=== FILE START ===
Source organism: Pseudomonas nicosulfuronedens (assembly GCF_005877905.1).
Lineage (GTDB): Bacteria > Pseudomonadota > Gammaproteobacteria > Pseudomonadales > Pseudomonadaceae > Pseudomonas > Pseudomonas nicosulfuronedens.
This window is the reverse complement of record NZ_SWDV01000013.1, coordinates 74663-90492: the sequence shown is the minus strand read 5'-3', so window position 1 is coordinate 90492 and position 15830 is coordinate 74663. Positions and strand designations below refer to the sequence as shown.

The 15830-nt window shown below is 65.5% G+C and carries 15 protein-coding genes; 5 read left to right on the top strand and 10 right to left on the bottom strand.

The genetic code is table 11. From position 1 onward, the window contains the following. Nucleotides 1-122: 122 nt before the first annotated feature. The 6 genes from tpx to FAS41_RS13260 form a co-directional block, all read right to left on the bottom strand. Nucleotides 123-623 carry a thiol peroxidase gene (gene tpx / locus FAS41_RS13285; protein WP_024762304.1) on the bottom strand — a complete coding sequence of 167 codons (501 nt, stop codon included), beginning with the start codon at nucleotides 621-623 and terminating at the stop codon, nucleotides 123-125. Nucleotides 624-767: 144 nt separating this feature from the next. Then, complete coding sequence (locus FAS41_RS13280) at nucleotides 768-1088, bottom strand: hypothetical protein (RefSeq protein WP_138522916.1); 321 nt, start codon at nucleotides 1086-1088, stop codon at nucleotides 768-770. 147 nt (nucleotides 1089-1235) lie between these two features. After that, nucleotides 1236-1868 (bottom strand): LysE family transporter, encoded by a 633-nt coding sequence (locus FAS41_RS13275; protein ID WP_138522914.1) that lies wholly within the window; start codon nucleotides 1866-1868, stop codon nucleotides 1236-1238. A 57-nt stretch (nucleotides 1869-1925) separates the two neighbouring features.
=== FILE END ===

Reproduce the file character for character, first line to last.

Source organism: Pseudomonas nicosulfuronedens (assembly GCF_005877905.1).
Lineage (GTDB): Bacteria > Pseudomonadota > Gammaproteobacteria > Pseudomonadales > Pseudomonadaceae > Pseudomonas > Pseudomonas nicosulfuronedens.
This window is the reverse complement of record NZ_SWDV01000013.1, coordinates 74663-90492: the sequence shown is the minus strand read 5'-3', so window position 1 is coordinate 90492 and position 15830 is coordinate 74663. Positions and strand designations below refer to the sequence as shown.

The 15830-nt window shown below is 65.5% G+C and carries 15 protein-coding genes; 5 read left to right on the top strand and 10 right to left on the bottom strand.

The genetic code is table 11. From position 1 onward, the window contains the following. Nucleotides 1-122: 122 nt before the first annotated feature. The 6 genes from tpx to FAS41_RS13260 form a co-directional block, all read right to left on the bottom strand. Nucleotides 123-623 carry a thiol peroxidase gene (gene tpx / locus FAS41_RS13285; protein WP_024762304.1) on the bottom strand — a complete coding sequence of 167 codons (501 nt, stop codon included), beginning with the start codon at nucleotides 621-623 and terminating at the stop codon, nucleotides 123-125. Nucleotides 624-767: 144 nt separating this feature from the next. Then, complete coding sequence (locus FAS41_RS13280) at nucleotides 768-1088, bottom strand: hypothetical protein (RefSeq protein WP_138522916.1); 321 nt, start codon at nucleotides 1086-1088, stop codon at nucleotides 768-770. 147 nt (nucleotides 1089-1235) lie between these two features. After that, nucleotides 1236-1868 (bottom strand): LysE family transporter, encoded by a 633-nt coding sequence (locus FAS41_RS13275; protein ID WP_138522914.1) that lies wholly within the window; start codon nucleotides 1866-1868, stop codon nucleotides 1236-1238. A 57-nt stretch (nucleotides 1869-1925) separates the two neighbouring features.